Yesterday, the Minnesota Campaign Finance and Public Disclosure Board hit the Senate DFL caucus with a $100,000 fine for illegally coordinating activity between DFL candidates who were running for Senate seats last year.SEE ALSO: MNGOP accuses DFL of "using racist tactics" by darkening photo of Repu ... More >>
Both Michele Bachmann and Jim Graves decide not to vie for the 6th District
On October 23, the Brainerd Dispatch published a letter to the editor written by a self-proclaimed Democrat named Stephen Sundquist.SEE ALSO:-- Fargo-Moorhead Forum publishes comically sexist 'war against men' letter to the editor-- Mike Parry falsely claims Faribault Daily News' endorsement; gets s ... More >>
SEE ALSO:-- GOP Reps. Erik Paulsen and John Kline taking heat for supporting "forcible rape" language-- Erik Paulsen glitter-bombed [VIDEO]-- No one wants to talk to Erik PaulsenU.S. Rep. Erik Paulsen, R-Eden Prairie, won't debate his Democratic challenger. So if he won't let his positions on the is ... More >>
Netroots Nation comes to Minneapolis
Al Franken is playing senator again today with a visit to Washington, D.C. to chill with the elected Democrats in office.
Reid said the Senate Democratic leaders were ready to seat Franken as soon as April if the contest continues to drag on, but Coleman should be the hero and concede.
A Dartmouth study of the Minnesota Senate recount shows more evidence that undervotes in the race could favor Al Franken in his ... More >>
Is a national convention a good idea for the Twin Cities, or just its pols?
Why does Howard Dean's own party consider him the most dangerous character in Washington?
And other questions from the campaign trail
Where the campaigning was frenzied, the voters worried, and the outlook bleak
Why We Should All Give Up on the Democrats: A Polemical Essay
Why is Gregory Gray so important to Paul Wellstone?
Turncoat. Chickenshit. Radical. Minnesota's senior senator has been called a lot of things. But president?
You'd think that Clinton's decision amounting to a death sentence for thousands of HIV-positive Americans might generate a public outcry. Instead, the chattering classes were obsessed with Dick Gephardt's speech at Harvard.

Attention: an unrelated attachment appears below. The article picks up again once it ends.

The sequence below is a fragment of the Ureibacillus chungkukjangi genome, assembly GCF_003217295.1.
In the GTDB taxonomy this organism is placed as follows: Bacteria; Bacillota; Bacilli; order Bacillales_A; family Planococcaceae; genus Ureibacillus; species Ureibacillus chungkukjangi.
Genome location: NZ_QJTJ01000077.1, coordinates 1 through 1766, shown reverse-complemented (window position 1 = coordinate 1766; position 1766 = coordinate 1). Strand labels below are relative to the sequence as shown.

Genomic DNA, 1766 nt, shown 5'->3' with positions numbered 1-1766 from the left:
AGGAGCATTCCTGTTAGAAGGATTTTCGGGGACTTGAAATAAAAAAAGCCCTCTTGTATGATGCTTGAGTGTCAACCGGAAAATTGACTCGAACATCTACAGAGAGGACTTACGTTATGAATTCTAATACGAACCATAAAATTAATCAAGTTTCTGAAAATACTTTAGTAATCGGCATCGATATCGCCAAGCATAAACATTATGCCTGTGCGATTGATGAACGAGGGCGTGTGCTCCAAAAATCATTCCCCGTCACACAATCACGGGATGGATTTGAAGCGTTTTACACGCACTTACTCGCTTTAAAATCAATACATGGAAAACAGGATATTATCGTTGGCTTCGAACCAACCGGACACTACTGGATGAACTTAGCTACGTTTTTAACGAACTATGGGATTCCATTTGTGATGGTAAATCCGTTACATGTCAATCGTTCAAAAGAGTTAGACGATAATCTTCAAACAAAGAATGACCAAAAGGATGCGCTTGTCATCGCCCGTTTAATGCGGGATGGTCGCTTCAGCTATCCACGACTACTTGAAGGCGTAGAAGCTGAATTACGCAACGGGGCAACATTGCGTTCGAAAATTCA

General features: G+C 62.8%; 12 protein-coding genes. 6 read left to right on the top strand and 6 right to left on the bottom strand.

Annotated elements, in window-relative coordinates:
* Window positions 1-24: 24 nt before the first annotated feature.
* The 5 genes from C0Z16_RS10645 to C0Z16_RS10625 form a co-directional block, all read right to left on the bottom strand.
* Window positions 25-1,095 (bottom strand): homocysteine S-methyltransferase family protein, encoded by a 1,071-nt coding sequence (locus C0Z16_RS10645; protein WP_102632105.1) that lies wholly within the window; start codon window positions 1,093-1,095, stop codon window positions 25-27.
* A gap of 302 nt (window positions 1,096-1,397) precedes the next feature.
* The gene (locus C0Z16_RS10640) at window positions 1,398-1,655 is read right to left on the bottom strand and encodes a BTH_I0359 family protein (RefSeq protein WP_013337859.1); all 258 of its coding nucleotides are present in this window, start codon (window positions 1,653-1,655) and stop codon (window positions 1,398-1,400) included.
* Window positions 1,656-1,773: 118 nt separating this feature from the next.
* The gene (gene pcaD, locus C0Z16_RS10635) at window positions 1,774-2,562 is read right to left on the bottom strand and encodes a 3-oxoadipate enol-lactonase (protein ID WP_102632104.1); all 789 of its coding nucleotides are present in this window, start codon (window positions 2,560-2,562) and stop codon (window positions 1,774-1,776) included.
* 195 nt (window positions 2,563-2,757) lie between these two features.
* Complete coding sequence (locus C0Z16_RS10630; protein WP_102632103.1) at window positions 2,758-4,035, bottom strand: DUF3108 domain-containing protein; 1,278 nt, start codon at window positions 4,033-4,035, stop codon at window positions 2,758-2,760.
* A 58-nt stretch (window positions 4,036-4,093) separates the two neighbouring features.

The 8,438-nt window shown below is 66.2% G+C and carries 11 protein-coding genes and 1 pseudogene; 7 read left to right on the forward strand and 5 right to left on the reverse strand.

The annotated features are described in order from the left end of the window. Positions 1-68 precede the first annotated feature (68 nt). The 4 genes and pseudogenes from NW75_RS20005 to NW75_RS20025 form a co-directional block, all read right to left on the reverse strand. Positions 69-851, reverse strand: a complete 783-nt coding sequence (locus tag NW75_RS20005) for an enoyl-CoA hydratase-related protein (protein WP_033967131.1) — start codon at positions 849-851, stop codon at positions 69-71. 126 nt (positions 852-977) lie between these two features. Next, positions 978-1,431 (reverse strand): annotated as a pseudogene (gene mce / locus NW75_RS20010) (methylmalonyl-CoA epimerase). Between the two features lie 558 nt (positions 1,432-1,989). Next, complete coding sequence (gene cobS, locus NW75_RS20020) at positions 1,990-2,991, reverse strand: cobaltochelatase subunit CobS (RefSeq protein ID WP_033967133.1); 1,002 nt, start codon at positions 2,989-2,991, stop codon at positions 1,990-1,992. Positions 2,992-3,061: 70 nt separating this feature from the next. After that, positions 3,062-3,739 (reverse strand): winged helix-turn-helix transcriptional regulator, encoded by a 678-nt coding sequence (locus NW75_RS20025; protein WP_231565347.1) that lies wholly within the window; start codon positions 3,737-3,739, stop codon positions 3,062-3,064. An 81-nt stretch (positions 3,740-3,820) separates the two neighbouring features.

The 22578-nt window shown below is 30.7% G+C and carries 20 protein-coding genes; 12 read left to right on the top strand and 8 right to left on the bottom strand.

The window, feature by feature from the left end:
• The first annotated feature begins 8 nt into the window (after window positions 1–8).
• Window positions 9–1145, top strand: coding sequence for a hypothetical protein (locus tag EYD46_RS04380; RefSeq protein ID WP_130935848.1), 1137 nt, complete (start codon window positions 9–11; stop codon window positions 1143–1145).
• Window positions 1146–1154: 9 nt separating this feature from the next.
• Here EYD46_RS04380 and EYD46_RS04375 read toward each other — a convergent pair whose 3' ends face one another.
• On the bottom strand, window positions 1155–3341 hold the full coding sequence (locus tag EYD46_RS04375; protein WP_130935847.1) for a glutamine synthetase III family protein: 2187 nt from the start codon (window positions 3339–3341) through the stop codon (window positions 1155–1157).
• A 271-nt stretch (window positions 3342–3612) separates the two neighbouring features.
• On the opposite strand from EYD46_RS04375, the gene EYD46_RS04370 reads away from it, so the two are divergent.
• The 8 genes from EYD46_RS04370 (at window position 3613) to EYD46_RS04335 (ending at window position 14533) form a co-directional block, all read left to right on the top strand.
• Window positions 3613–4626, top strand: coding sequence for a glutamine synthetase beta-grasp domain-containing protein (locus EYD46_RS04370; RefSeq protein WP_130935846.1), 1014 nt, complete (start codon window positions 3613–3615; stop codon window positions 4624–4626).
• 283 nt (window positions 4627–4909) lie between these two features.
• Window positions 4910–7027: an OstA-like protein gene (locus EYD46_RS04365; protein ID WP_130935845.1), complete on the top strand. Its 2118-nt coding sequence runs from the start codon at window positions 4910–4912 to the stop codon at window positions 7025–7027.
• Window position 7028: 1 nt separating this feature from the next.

A recent Supreme Court decision upholding tight Minnesota rules on cross-party endorsements quashed the possibility of third parties playing a balance-of-power role in most states. Thus, the only hope for a renewal of progressive electoral politics is for
Gambling-rich tribes opposing a casino in Hudson--including the Shakopee Mdewakanton Dakota and the Mille Lacs Chippewa--hired heavy-hitting lobbyist Patrick O'Connor, who personally spoke to the president about the matter at a fundraiser in Minneapolis.
If there were any doubts that Reno is in a self-evident conflict of interest, the revelation that the White House was able to conceal the videotapes from her less-than-zealous Justice Department underlings should remove those doubts.
Throwing more poor kids onto the social trash heap while making a present of $50 billion to the nicotine merchants hasn't harmed Clinton's popularity in the slightest.
In their plodding way the Thompson hearings have elicited much new info illustrating the Democratic Party's orgy of greed for campaign cash.
There's less to the House minority leader's budget opposition than meets the eye
Paul Wellstone, the Senate's most liberal member, has called the deal "a budget without a soul." Yet even Wellstone refuses to break with Clinton, for he fails to offer a systemic analysis of how it came to be.
Bill Clinton raised a fortune for his campaign bid and became the first Democratic president re-elected since FDR. But his most enduring legacy may lie in the Republican Congress.